At the NFL Draft, general manager Sonny Weaver has the opportunity to rebuild his team when he trades for the number one pick. He must decide what he's willing to sacrifice on a life-changing day for a few hundred young men with NFL dreams.
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It's draft day in the NFL and as general manager of the Cleveland Browns, Sonny is forced to come up with a big move. After trading for the number one pick, Sonny has to choose between a lower-ranked linebacker with a questionable past or a celebrated quarterback with a questionable future. All the while, Sonny is walking in the footsteps of his father and personal complications force their way to the surface. Written by
On April 11, treat yourself to a nearly perfect film: Draft Day. Ivan Reitman directs a star- studded cast led by Kevin Costner, Jennifer Garner, and Dennis Leary. I scored tickets to a special pre-screening of the film and I haven't seen Costner this good since 1989's Field of Dreams. Draft Day is an amazing story for anyone who enjoys America's gladiator sport. It is also a brilliant hook for the NFL to use to attract new fans. In particular, those who have never seen the battles fought on the business side of the multibillion dollar franchise will find the story difficult to resist.
Several stories are told through characters who are all connected by one of the sport's holiest of days: NFL Draft Day. We see the worry experienced by a veteran quarterback who may lose his job if the press is right. We see a touching story of a son who wants to join the team his father played for. We see the conflict of a rookie torn between what is right and what is lucrative. We see a love story born from a mutual love and respect for football that clashes with a son's duty to his mother and the memory of his father.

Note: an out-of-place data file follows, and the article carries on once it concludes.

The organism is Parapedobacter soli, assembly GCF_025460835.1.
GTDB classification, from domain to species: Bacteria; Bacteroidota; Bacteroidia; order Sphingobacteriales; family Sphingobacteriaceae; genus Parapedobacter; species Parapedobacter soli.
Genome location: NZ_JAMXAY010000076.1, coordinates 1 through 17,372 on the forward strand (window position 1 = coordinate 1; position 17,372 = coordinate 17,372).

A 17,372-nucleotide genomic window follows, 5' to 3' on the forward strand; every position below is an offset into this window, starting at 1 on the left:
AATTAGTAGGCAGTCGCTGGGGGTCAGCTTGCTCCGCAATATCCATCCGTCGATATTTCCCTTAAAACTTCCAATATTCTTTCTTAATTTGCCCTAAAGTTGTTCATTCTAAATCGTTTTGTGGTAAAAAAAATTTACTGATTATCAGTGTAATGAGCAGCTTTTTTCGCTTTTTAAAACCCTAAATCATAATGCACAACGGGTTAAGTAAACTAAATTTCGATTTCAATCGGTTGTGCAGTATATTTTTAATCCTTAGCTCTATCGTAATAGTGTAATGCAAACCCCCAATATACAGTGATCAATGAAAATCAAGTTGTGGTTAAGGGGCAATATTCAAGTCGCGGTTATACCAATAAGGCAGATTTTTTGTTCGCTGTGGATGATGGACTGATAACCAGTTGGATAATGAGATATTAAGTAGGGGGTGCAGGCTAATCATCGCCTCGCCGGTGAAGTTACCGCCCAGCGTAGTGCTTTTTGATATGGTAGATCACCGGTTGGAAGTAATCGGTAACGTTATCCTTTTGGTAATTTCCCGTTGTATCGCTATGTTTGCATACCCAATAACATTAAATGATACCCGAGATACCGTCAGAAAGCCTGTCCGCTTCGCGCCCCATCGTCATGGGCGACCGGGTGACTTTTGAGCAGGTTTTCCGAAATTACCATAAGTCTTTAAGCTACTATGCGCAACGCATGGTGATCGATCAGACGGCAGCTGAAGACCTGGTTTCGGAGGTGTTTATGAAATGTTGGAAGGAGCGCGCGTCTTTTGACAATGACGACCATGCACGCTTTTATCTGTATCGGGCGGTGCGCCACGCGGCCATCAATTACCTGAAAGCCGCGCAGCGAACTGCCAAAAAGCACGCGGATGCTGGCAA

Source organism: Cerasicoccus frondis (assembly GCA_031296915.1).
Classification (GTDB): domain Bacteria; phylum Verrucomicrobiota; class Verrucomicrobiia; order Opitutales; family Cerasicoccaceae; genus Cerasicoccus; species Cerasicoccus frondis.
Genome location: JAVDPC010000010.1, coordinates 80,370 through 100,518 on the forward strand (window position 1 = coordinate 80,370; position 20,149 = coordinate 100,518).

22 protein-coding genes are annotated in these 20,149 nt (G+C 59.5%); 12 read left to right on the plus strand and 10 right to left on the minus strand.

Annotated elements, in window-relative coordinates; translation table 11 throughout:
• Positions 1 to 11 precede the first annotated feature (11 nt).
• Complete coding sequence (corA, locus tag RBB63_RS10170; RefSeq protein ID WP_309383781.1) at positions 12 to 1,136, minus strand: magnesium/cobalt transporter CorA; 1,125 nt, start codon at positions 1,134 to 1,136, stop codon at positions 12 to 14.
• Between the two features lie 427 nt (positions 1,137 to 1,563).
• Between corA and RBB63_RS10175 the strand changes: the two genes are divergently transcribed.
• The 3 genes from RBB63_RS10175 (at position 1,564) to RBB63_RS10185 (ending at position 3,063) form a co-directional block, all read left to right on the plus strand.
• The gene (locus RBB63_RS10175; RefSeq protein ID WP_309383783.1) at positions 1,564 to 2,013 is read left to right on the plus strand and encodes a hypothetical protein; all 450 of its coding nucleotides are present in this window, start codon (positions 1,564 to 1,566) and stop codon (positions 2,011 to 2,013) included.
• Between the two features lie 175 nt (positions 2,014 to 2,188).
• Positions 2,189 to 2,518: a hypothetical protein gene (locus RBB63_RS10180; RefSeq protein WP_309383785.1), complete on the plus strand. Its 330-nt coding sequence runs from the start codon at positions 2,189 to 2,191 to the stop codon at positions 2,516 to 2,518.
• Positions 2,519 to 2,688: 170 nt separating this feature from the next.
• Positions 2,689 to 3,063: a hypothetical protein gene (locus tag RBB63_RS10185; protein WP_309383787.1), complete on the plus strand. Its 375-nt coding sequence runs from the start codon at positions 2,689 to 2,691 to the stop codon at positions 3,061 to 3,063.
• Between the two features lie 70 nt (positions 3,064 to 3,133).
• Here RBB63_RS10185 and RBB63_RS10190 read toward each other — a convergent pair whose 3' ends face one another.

No other film has ever looked so beautiful while capturing the excitement of football without centering on action sequences on the field. The beauty of this film is in the chemistry between Costner and Leary as they fight for control of the destiny of the Cleveland Browns, the looks exchanged and words unsaid between Costner and Garner as he struggles to be the man he wants to become, and in the struggle between Costner and Ellen Burstyn who is struggling to be the mother he needs.
Throughout the film we are privileged to see performances worthy of any prize yet the most surprising is that of Griffin Newman as Rick, the intern. He learns faster and bonds with more characters than any other cast member. He is simply brilliant and is officially on my list of actors to watch in the coming year.
Draft Day is everything we wish American football will be. We want the struggle, the fight, and the triumph of Draft Day. I only hope a sequel is coming soon because after watching what these characters endure just to make it to the draft, I desperately want to see how their first season ends.
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